-Two parametric channels distribute the film’s stylistics: the first supplies the just discussed off-screen logistics. It prosecutes the Höss family with the full precedential force of festival academicism: the “imprisoning” and “judgmental” framings of the Berlin School; Godard’s “non-bourgeoise camera style” and its planimetric lateral tracks; the surveillant “sadomodernism” of Haneke; and Jean Dielman’s “hyperreal minimalism.”[12] (Images 5-9) Channel two—with its more-Grandrieux-than-Patiño thermal imaging of a Laughton-adapted History and Obstinacy—meanwhile, counterpoints the first, inviting us to relate the one to the other, asking us to examine what’s actually on-screen, rather than just interpretively off.

-Channel-switching fluxes signal and noise, recoding the latter into former: second-channel heat signatures steer attention to frame-margin, to the crematory’s corpse-fed exhaust, to the death-train’s locomotive plumes, inviting us to probe the ‘natural’ image with a “heuristic eye,” to scan its daylit peripheries, to look “deeper” into the Höss haus, its landscaped divisions and best-life orderings of off-screen and on, interior and exterior, center and edge—to locate therein excess, the punctum, the avisual.[13] (Images 10-13) 

-After a time (of labor), war-crime Where’s Waldo becomes busywork, just another spectatorial schema: for the Reddit Brigade goofuses, index-as-easter-egg scavenger hunts; for the cancelled-their-Jacobin-subscription gallants, next-gen pitches for ethics-implicating UX—but again, tracking shots are now a question of metrics. Which is to say, this forensic sweeping takes us beyond identification—or rather, before it—to an intensity of concentration that eventually disintegrates the frame with its disinterring look, exhuming support from diegesis. Take the shot of the Hösses by the river: planimetric framing and the still/moving, figure/ground gestalt of posed human/streaking water triggers a “two-folded” looking, rendering the receding planes of water, hill, sky into flattened lateral bands, rending them into disjunctive color fields onto which we composite the Hösses.[14] (Image 14) Or the shot of Hüller modelling looted furs: a “complex mirror shot” (Hanich) activates the image’s “intraface” (Galloway), rendering its interface “unworkable,” reminding us that we operate it, that “primary technical identification” (Hodge) is also—or just first—a matter of work, a working of technics, their imagings, their screens.[15] (Image 15) (Or so I say—for who will actually make this inductive leap?)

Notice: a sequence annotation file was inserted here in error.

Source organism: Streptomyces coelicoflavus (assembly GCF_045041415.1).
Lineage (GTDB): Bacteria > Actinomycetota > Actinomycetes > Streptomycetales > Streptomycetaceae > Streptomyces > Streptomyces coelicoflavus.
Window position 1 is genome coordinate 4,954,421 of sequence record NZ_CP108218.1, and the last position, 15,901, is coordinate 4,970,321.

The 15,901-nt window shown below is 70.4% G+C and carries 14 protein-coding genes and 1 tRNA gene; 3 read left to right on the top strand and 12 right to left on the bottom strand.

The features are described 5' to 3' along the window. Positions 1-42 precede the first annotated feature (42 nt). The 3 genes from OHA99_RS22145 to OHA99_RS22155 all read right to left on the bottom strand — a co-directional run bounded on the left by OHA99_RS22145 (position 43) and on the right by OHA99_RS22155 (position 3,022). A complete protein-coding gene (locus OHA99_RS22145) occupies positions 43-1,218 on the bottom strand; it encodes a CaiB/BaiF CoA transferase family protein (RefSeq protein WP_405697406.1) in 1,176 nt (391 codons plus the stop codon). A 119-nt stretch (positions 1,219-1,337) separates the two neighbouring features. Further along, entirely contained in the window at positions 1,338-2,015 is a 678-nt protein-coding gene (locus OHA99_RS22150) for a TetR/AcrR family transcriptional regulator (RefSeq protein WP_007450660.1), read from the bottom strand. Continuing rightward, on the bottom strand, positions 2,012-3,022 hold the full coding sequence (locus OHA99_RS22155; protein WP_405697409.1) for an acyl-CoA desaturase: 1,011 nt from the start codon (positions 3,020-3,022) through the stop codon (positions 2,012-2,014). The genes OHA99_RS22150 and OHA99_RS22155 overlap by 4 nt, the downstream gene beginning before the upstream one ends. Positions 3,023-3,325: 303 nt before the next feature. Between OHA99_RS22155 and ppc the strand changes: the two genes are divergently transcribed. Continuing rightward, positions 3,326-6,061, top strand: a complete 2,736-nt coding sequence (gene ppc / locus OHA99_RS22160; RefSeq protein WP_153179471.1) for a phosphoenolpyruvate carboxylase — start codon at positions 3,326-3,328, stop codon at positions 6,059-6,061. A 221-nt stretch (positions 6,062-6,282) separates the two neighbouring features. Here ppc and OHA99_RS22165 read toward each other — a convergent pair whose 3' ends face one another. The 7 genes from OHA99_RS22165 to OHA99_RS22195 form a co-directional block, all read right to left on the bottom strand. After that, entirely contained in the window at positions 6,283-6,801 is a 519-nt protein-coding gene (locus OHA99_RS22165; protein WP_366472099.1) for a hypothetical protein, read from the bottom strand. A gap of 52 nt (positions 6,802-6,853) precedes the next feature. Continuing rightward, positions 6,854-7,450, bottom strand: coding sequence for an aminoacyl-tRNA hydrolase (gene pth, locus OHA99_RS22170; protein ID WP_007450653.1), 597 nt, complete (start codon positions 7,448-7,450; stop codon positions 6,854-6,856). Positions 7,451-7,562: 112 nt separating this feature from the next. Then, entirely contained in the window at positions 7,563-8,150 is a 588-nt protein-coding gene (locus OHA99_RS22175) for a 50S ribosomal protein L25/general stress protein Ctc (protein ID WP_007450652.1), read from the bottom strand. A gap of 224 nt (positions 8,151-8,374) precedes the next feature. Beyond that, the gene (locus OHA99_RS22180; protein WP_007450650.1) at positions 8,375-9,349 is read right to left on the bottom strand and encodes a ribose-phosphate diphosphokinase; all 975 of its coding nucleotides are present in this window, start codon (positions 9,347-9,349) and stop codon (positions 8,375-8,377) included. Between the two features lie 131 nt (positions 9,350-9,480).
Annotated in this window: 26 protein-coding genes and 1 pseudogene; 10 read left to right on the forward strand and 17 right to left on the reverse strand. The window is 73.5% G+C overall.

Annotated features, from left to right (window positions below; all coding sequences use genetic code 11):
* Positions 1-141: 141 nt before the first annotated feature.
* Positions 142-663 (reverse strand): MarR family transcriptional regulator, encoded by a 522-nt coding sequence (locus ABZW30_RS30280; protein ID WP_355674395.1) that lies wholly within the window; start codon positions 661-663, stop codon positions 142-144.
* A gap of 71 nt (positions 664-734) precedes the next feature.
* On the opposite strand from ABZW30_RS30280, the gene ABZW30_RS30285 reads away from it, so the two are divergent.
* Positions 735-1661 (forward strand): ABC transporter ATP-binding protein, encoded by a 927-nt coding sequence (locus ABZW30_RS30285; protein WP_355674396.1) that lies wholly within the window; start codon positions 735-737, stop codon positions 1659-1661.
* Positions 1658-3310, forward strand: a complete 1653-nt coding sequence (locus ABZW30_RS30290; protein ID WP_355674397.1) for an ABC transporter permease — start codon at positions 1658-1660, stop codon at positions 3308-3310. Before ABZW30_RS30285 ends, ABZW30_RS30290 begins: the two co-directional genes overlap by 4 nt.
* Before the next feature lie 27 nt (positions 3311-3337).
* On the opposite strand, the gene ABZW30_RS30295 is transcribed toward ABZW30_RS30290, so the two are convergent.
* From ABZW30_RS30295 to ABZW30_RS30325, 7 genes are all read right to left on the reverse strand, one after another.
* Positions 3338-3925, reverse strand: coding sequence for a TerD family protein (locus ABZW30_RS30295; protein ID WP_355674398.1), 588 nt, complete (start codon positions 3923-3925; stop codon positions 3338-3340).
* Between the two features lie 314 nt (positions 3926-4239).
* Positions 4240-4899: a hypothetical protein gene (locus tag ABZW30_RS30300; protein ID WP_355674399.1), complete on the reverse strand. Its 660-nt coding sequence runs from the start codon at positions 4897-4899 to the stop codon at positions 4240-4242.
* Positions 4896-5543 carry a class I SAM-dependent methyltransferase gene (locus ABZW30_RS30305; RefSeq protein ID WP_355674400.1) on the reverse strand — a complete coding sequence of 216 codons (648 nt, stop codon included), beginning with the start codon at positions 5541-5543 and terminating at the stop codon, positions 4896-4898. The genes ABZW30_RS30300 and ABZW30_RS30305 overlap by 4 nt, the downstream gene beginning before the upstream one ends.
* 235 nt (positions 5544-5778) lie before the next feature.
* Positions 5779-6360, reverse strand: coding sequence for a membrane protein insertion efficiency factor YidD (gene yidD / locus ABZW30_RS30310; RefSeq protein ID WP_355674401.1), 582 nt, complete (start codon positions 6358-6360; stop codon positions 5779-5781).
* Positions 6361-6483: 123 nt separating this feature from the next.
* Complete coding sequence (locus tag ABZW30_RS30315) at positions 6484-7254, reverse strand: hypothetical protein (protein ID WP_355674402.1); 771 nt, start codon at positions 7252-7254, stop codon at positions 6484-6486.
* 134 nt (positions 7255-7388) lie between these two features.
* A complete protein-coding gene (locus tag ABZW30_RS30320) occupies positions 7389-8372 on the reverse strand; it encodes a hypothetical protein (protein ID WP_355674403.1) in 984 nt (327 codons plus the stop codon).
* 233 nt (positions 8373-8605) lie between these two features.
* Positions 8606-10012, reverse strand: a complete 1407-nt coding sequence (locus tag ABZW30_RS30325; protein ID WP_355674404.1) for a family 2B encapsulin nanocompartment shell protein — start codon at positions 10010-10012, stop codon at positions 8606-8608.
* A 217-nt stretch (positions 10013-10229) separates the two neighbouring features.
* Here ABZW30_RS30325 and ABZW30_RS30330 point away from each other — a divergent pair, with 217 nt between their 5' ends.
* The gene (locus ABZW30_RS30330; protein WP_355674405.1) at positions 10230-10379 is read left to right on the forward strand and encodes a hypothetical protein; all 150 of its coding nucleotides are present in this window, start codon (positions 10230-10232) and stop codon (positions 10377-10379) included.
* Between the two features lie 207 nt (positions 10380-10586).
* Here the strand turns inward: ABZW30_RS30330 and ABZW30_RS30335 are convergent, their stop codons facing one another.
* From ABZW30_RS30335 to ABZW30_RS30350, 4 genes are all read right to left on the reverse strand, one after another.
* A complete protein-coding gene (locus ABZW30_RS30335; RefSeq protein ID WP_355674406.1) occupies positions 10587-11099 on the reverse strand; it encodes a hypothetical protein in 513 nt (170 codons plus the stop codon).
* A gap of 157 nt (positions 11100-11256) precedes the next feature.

5. The Therrorized: Film, apparatus, viewer: a dispositif rendered continuous with screen culture broadly by the film's dual-channel para-metrics, its  ‘of interest’ formal system: The total continuity of its precision-tuned matches-on-action first suggests reality TV—Big Brother is a discourse go-to—which spurs paratextual drives shunting us to copy informing us—selling to us—the ‘smart’ armature of the home’s post-panoptical We Live in Publikum camera grid, its mo-capping micro-temporal intervals registering—allegorically—a machinic monitoring beyond—before—our own critical operationalizing of the images into takes and pieces, into our own Syberbergian livestream-dumbshows on YouTube and Twitch, our super-cutting of our recuperative findings to show that the vulgar Straubism of the Rudolf-in-the-camps close-up lambasts parodically the simulated immediacies of Nemes TM’s cutting-edge Auschwitz tech (Image 16), to prove that his equine (male) fantasies and prima nocta night moves—signing toward Malle and Cavani respectively (Images 17-18)—ask us to summon (and interrogate) in “anti-retro” fashion a whole nostalgia discourse iteratively gripping our feeds—cottage core anyone?[16] (Image 19)—not to mention festival form itself, its bien pensant contemplation of global misery, its rendering the latter “merely interesting,” something to be chatted about, discoursed about online, over brunch, over mimosas, just as with the flood of images of genocide and famine deluging our feeds (along with Mr. Beast and his algorithmic friends), images whose exhibitions of atrocity we pore over, investigate for traces of slaughter, so as to uncover them, but also debunk or manipulate or fabricate and, assuredly, circulate them, circulate them while turning to the next film on the Mubi queue, a Hausner or Parasite or Exhibition say, whose wide-angle “topographics” (Burch) send us back to Tati, to Mon Oncle,[17] to other varieties of master-shot cinematic realty, whether filmed with similar épater-le-petit-bourgeoise animus—as with O.C. and Stiggs terroristic zooms—or Saltburn’s bourgeois-humping lust, a film whose rotating camera views of Instagrammable topiary complement Zone’s lateral tracks past like-and-subscribe homegrown sustainability, redirecting us not, or not just, to promo material informing us of the set’s archival modelling on photos of the historic haus, but to our social feeds, to Trulia or Crexi links taking us to interactive virtual house tours in Germany, France, the USA, England—and I’ll state it directly now: Israel—all together, in sum, in total, thereby giving us a global perspective on politics-as-real-estate (or just Capital), a satellite view imaging ‘vertically’ zones of interest, lending us a ‘diagrammatic eye’ (Images 20-22), a critical and not just theoretical one, one that cinema gives us uniquely vis-à-vis other media forms—and the logics of our work therewith.[18]